Planks/Chatturanga: For the basic plank position, you have 3 options with your arms and 2 with your legs here: You can keep your knees bend and on the mat, I recommend then keeping your feet off the mat if you can, or you can stay on your toes with your knees straight. Each of these arm positions also has slightly different benefits too, so maybe you want to try our each one!
Option 1: Straight arms. Your arms would be extended straight in front of you, like you are in a table to position.
Option 2: Rest on your elbows, with your forearms flat on the mat going straight out in front of you!
Option 3: Chatturanga arms! Start like in the first option, but you will lower yourself down so that your elbows are bending back. You want your elbows at about a 90 degree angle. This can be a very hard pose though, so don’t be afraid to back out, or do it on your knees. This one you can’t really do on your fists though. I suppose you could, so if you really like doing it like that go for it, but if you can, try doing it with your palms open and flat on the ground.

(Optional) Child’s Pose: For those of us who just need a break, take a Child’s Pose.

Side Planks: The side plank can be done from the first two options of plank position. You can always push up from Chatturanga into option 1 though, so don’t think you’ve committed to not trying out side planks. You really just move all your weight and roll over to your side and support your body using your right hand and foot. Don’t for get to do it on both sides! And if you can, try to go from a plank to a side plank, then roll back through a plank to the other side.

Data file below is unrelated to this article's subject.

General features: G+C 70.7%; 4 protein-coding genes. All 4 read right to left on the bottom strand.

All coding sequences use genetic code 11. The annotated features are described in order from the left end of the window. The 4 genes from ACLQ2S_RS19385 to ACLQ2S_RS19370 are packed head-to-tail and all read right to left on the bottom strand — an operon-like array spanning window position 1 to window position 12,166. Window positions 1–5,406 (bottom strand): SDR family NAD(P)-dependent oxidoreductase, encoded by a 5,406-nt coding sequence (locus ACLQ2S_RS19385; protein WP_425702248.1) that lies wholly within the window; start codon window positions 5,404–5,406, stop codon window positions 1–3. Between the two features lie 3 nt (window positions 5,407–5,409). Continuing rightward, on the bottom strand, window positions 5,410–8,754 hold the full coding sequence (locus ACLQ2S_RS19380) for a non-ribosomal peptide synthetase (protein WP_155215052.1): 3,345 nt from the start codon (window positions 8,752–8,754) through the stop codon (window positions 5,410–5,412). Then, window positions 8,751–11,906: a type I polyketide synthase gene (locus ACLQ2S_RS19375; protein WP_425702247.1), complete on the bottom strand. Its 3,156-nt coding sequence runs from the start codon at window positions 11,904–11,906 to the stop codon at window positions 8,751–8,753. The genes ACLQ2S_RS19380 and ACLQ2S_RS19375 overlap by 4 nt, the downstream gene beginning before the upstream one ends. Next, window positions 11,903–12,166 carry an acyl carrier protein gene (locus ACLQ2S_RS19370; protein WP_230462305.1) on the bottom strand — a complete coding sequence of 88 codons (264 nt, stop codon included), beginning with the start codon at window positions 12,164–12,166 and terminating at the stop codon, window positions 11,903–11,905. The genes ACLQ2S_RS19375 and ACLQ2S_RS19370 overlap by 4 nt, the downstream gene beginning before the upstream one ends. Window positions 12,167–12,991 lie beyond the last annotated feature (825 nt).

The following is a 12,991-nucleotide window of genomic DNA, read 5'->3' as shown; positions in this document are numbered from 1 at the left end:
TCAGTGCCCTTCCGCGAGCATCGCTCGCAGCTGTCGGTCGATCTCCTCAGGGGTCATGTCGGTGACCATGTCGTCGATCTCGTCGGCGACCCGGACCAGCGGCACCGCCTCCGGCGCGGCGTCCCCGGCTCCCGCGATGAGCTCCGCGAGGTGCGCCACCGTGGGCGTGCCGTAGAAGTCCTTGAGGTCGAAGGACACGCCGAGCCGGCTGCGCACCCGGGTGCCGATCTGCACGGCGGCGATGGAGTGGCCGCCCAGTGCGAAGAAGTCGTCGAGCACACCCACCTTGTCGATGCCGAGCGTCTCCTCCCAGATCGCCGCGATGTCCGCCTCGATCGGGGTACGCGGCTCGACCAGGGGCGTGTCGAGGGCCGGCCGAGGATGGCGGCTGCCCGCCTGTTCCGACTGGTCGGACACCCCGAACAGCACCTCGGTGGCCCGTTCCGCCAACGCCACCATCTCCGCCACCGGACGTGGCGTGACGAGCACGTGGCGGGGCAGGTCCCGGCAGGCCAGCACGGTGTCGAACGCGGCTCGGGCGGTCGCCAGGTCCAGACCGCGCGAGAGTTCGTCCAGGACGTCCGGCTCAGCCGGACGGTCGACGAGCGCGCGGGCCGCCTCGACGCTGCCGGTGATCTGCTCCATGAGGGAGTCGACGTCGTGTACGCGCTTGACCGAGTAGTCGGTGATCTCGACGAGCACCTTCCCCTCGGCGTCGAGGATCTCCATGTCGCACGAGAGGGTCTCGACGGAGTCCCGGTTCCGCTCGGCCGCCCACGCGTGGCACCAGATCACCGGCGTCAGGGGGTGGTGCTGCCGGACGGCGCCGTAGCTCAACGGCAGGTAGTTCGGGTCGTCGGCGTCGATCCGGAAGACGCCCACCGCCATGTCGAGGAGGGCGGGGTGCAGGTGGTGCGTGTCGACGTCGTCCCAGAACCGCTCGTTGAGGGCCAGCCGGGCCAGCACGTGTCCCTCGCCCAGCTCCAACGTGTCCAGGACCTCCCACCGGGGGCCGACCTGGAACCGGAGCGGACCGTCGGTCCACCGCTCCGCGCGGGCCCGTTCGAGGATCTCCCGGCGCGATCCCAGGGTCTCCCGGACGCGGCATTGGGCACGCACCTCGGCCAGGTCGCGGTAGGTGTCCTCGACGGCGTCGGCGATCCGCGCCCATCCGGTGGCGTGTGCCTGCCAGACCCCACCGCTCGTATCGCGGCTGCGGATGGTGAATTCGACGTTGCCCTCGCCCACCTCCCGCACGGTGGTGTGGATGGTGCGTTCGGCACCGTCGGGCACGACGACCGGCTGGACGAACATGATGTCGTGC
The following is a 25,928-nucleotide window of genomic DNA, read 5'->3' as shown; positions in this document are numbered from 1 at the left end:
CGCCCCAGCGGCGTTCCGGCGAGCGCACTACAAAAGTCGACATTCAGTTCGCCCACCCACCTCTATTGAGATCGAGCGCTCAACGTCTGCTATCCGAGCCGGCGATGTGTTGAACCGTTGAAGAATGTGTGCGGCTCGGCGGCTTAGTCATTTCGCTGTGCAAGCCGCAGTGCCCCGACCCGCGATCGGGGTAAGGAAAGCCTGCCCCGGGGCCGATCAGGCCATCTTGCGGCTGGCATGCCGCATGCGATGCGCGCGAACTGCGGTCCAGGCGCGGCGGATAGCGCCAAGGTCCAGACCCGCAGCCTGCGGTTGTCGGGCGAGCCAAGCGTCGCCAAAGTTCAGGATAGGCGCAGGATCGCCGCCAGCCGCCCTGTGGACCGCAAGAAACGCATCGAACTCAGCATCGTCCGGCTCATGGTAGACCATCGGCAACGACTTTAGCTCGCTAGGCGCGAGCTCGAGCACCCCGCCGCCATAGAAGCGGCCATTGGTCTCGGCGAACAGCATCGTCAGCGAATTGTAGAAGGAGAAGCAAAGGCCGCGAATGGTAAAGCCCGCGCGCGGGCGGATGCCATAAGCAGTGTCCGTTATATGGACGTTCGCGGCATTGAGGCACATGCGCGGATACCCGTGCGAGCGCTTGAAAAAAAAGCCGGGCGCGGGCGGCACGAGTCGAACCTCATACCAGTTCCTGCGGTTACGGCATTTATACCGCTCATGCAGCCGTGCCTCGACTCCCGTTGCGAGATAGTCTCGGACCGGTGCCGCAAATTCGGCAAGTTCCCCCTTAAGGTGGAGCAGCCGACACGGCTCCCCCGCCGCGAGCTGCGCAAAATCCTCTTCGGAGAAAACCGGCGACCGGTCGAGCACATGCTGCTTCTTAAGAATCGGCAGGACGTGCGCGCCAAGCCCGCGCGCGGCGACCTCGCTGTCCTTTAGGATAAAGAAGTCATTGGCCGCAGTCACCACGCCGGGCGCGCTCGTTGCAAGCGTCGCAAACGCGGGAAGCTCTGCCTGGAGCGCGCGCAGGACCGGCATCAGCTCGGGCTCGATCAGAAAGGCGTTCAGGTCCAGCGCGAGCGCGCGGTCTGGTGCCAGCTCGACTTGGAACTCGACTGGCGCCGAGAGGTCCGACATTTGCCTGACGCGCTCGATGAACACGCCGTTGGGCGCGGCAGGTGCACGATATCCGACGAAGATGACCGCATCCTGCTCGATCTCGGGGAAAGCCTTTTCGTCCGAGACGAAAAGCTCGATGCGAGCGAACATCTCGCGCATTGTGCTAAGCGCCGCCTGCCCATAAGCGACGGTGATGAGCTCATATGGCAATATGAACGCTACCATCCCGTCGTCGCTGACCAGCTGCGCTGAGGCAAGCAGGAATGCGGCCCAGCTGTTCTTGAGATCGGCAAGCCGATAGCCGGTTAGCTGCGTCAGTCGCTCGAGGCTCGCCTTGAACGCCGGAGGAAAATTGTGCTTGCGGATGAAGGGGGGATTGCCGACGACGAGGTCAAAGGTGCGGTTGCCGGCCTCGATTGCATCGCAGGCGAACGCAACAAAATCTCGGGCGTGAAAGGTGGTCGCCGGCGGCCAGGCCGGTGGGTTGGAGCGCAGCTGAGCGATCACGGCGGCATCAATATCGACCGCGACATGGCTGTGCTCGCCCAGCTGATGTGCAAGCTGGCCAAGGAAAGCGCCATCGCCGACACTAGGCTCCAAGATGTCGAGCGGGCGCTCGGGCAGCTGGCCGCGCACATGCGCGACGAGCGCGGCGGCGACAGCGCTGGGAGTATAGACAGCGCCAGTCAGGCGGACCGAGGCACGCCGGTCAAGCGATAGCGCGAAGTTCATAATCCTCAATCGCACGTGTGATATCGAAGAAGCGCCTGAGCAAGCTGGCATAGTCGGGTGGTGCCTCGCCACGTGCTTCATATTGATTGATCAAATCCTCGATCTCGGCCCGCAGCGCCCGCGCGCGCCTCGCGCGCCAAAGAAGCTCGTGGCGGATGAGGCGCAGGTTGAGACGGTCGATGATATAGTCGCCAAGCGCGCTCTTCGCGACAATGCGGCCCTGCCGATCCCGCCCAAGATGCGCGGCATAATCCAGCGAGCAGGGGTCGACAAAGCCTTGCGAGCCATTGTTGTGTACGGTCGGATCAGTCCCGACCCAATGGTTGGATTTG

Down Dog/Dolphin: From a table top position, tuck your toes, push into your hands, and lift your knees, then send your sit bones on up!

Alternate Leg Grabs: If you struggle with grabbing your legs in this pose check out the Core Yoga routine from last week to see another version of this pose.
This pose is done from a table top position, like the previous pose. Really think about your abs with this pose. They should be doing a lot of work. Your glutes, arms, back, sides, shoulders, everything! This is a very active pose for your whole body, so keep that structural integrity in your body as you do this. In this pose we lift one arm and the opposite leg usually. As you lift your right left, raise your right arm back and grab onto your ankle. Push your ankle into your hand and you’ll find your back may arch a little! (This is a bit like Bow Pose.) Switch!

Child’s Pose: Finally, relax in an Extended Child’s Pose, with those arms out straight to stretch out your shoulders a little.

Savasana: Flip onto your back, let your feet flop to the sides and your arms relax along side your body. You deserve this!

Namaste!